Presidential endorsement: Michael Onabolu
With strong research, a feasible platform and an approachable demeanor, Michael Onabolu has emerged the most suitable choice for next year’s Wilfrid Laurier University Students’ Union president and CEO.
Onabolu has tangible targets in his platform and doesn’t over emphasize his experience with WLUSU and other campus activities – acting rather humble and authentic instead.
While not explicit about it, with Onabolu’s one-year term on the board, his experience as a breaker as well as being a founding member of the ACCESS charity, Onabolu certainly has the necessary credentials for the position.
The pillars of his platform were focused and he rarely responded vaguely when confronted about an issue. In particular, Onabolu’s emphasis on student mental health demonstrates his ability to bring uncomfortable issues to light and find innovative ways to tackle them.
Furthermore, his thorough knowledge about WLUSU’s ends and operations demonstrate that he is extremely qualified for the job.
From the beginning of the election, two presidential candidates seemed to divide the students at WLU: Onabolu and Solda.
Though Solda has put forth a strong campaign and has a noticeable presence on campus, she falls short in terms of her platform. By being a two-time director and head-ice breaker, Solda is no stranger to WLUSU; but her platform lacks the ideas to ensure concrete change is attainable over the course of a one-year position. In debates and discussion, she tackled difficult topics affecting students such as the potential of altering orientation week to accommodate a fall reading break.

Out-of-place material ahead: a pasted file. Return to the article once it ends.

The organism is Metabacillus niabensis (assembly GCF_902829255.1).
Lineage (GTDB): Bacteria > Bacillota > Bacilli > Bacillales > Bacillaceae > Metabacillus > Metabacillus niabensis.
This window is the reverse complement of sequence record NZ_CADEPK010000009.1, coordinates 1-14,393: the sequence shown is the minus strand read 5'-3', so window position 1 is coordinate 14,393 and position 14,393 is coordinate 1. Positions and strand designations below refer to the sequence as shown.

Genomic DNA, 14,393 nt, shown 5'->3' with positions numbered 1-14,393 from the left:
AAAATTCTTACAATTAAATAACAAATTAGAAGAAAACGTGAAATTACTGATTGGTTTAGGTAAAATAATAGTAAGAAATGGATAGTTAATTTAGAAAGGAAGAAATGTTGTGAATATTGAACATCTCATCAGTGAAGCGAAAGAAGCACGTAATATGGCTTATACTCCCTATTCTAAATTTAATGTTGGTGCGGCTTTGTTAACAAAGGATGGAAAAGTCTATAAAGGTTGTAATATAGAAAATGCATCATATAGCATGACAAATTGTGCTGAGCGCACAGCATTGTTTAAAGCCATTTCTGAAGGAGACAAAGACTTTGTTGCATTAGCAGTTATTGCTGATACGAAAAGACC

However, Solda failed to take a strong stance on the issue, which may have risked her popularity, but overall would have exhibited the strength to make an informed decision as a leader.
Nolan Kreis deserves credit just for the fact he decided to run for president as a Brantford student. While he wasn’t excessively pushy about WLUSU’s representation in Brantford, he did bring light to an on going and contentious topic. Kreis also made an attempt, by attending numerous WLUSU board meetings, to understand the operations at the Waterloo campus.
However, as even he acknowledged, the fact that Kreis is from the Brantford campus did hurt him on Waterloo-based issues, for example, lack of study space.
As a student from Brantford, Kreis was only able to give the perspective of that campus, losing the connection with the Waterloo voters which make up the vast majority of the electorate.
In running for president, Kreis may help bring an end to a sense of divide between the two campuses and has opened up the potential for future Brantford candidates and elected representatives.
Onabolu, with his “Help Me Help You” campaign, wasn’t excessive in its gimmicks or presence on campus – inviting students to get involved rather than pushing promises into their faces.
At the Waterloo open forum, Onabolu – ending off with an incredibly catchy and rhyming closing statement – performed exceptionally. Though he had many sentimental statements, Onabolu never came off as artificial.
Confident, hopeful and optimistic, Onabolu, in both his platform and his public appearances, is the strongest candidate for WLUSU president. The job, contrary to popular belief, isn’t the most glamorous and can be unpredictable.
But, from what he has exhibited throughout his campaign, Onabolu, if he is to be elected, should have a successful 2012-13 year.
The unsigned endorsements are based on a discussion following the WLUSU election campaign. It was agreed upon by the majority (13 in favour, one abstention) of The Cord’s editorial board. The arguments made may reference any facts that have been made available through interviews, documents or other sources. The views presented do not necessarily reflect those of The Cord’s volunteers, staff or WLUSP.